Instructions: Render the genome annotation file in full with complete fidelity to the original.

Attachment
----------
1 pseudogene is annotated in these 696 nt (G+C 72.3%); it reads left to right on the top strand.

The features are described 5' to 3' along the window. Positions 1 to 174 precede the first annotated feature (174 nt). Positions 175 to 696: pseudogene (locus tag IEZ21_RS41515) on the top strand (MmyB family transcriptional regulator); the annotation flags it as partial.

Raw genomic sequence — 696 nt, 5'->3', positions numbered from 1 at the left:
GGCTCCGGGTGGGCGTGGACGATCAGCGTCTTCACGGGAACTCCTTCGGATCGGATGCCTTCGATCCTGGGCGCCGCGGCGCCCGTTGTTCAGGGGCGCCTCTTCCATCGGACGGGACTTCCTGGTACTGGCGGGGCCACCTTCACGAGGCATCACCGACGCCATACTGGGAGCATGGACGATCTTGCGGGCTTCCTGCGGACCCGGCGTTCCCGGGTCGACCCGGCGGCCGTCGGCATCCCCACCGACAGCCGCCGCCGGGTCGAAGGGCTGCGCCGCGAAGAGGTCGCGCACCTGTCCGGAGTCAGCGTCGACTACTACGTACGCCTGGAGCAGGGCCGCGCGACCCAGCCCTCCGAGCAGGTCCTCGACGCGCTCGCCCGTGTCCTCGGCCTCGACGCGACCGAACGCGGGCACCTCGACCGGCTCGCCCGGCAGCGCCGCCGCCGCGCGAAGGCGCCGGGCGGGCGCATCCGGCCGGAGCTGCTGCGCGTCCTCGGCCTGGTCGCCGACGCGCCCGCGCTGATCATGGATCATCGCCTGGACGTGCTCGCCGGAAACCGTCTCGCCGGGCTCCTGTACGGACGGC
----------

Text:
1 pseudogene is annotated in these 696 nt (G+C 72.3%); it reads left to right on the top strand.

The features are described 5' to 3' along the window. Positions 1 to 174 precede the first annotated feature (174 nt). Positions 175 to 696: pseudogene (locus tag IEZ21_RS41515) on the top strand (MmyB family transcriptional regulator); the annotation flags it as partial.

Raw genomic sequence — 696 nt, 5'->3', positions numbered from 1 at the left:
GGCTCCGGGTGGGCGTGGACGATCAGCGTCTTCACGGGAACTCCTTCGGATCGGATGCCTTCGATCCTGGGCGCCGCGGCGCCCGTTGTTCAGGGGCGCCTCTTCCATCGGACGGGACTTCCTGGTACTGGCGGGGCCACCTTCACGAGGCATCACCGACGCCATACTGGGAGCATGGACGATCTTGCGGGCTTCCTGCGGACCCGGCGTTCCCGGGTCGACCCGGCGGCCGTCGGCATCCCCACCGACAGCCGCCGCCGGGTCGAAGGGCTGCGCCGCGAAGAGGTCGCGCACCTGTCCGGAGTCAGCGTCGACTACTACGTACGCCTGGAGCAGGGCCGCGCGACCCAGCCCTCCGAGCAGGTCCTCGACGCGCTCGCCCGTGTCCTCGGCCTCGACGCGACCGAACGCGGGCACCTCGACCGGCTCGCCCGGCAGCGCCGCCGCCGCGCGAAGGCGCCGGGCGGGCGCATCCGGCCGGAGCTGCTGCGCGTCCTCGGCCTGGTCGCCGACGCGCCCGCGCTGATCATGGATCATCGCCTGGACGTGCTCGCCGGAAACCGTCTCGCCGGGCTCCTGTACGGACGGC